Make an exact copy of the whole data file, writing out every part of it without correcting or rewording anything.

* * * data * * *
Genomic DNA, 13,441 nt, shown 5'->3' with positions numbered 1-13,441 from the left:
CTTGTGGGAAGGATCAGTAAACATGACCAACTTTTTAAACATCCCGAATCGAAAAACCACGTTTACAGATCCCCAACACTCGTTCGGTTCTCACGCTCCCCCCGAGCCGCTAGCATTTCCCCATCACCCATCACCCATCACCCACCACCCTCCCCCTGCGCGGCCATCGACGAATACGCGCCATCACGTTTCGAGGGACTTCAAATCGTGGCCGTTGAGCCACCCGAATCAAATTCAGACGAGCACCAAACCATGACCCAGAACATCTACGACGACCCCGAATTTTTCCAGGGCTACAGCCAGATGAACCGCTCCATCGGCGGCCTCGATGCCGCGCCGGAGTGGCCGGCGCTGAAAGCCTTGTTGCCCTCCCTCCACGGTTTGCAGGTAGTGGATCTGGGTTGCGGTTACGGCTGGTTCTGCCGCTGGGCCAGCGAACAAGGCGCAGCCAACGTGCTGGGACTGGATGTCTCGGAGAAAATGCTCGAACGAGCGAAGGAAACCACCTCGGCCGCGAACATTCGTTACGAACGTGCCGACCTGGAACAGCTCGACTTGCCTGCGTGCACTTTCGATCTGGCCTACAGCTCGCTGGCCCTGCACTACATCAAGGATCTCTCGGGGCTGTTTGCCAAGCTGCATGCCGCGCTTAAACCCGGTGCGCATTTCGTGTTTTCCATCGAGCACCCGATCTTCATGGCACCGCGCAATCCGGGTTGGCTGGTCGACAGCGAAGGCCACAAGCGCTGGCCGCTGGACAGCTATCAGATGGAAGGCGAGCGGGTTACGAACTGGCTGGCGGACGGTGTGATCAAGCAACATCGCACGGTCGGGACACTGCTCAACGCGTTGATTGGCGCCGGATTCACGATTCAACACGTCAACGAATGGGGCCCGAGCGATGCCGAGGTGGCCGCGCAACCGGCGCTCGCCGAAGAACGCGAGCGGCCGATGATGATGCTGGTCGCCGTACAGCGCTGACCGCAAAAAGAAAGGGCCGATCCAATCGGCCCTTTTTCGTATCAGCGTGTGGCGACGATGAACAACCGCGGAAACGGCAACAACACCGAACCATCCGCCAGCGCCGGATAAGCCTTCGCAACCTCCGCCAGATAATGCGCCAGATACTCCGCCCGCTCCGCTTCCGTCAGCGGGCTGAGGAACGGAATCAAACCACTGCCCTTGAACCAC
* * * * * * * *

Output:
Genomic DNA, 13,441 nt, shown 5'->3' with positions numbered 1-13,441 from the left:
CTTGTGGGAAGGATCAGTAAACATGACCAACTTTTTAAACATCCCGAATCGAAAAACCACGTTTACAGATCCCCAACACTCGTTCGGTTCTCACGCTCCCCCCGAGCCGCTAGCATTTCCCCATCACCCATCACCCATCACCCACCACCCTCCCCCTGCGCGGCCATCGACGAATACGCGCCATCACGTTTCGAGGGACTTCAAATCGTGGCCGTTGAGCCACCCGAATCAAATTCAGACGAGCACCAAACCATGACCCAGAACATCTACGACGACCCCGAATTTTTCCAGGGCTACAGCCAGATGAACCGCTCCATCGGCGGCCTCGATGCCGCGCCGGAGTGGCCGGCGCTGAAAGCCTTGTTGCCCTCCCTCCACGGTTTGCAGGTAGTGGATCTGGGTTGCGGTTACGGCTGGTTCTGCCGCTGGGCCAGCGAACAAGGCGCAGCCAACGTGCTGGGACTGGATGTCTCGGAGAAAATGCTCGAACGAGCGAAGGAAACCACCTCGGCCGCGAACATTCGTTACGAACGTGCCGACCTGGAACAGCTCGACTTGCCTGCGTGCACTTTCGATCTGGCCTACAGCTCGCTGGCCCTGCACTACATCAAGGATCTCTCGGGGCTGTTTGCCAAGCTGCATGCCGCGCTTAAACCCGGTGCGCATTTCGTGTTTTCCATCGAGCACCCGATCTTCATGGCACCGCGCAATCCGGGTTGGCTGGTCGACAGCGAAGGCCACAAGCGCTGGCCGCTGGACAGCTATCAGATGGAAGGCGAGCGGGTTACGAACTGGCTGGCGGACGGTGTGATCAAGCAACATCGCACGGTCGGGACACTGCTCAACGCGTTGATTGGCGCCGGATTCACGATTCAACACGTCAACGAATGGGGCCCGAGCGATGCCGAGGTGGCCGCGCAACCGGCGCTCGCCGAAGAACGCGAGCGGCCGATGATGATGCTGGTCGCCGTACAGCGCTGACCGCAAAAAGAAAGGGCCGATCCAATCGGCCCTTTTTCGTATCAGCGTGTGGCGACGATGAACAACCGCGGAAACGGCAACAACACCGAACCATCCGCCAGCGCCGGATAAGCCTTCGCAACCTCCGCCAGATAATGCGCCAGATACTCCGCCCGCTCCGCTTCCGTCAGCGGGCTGAGGAACGGAATCAAACCACTGCCCTTGAACCAC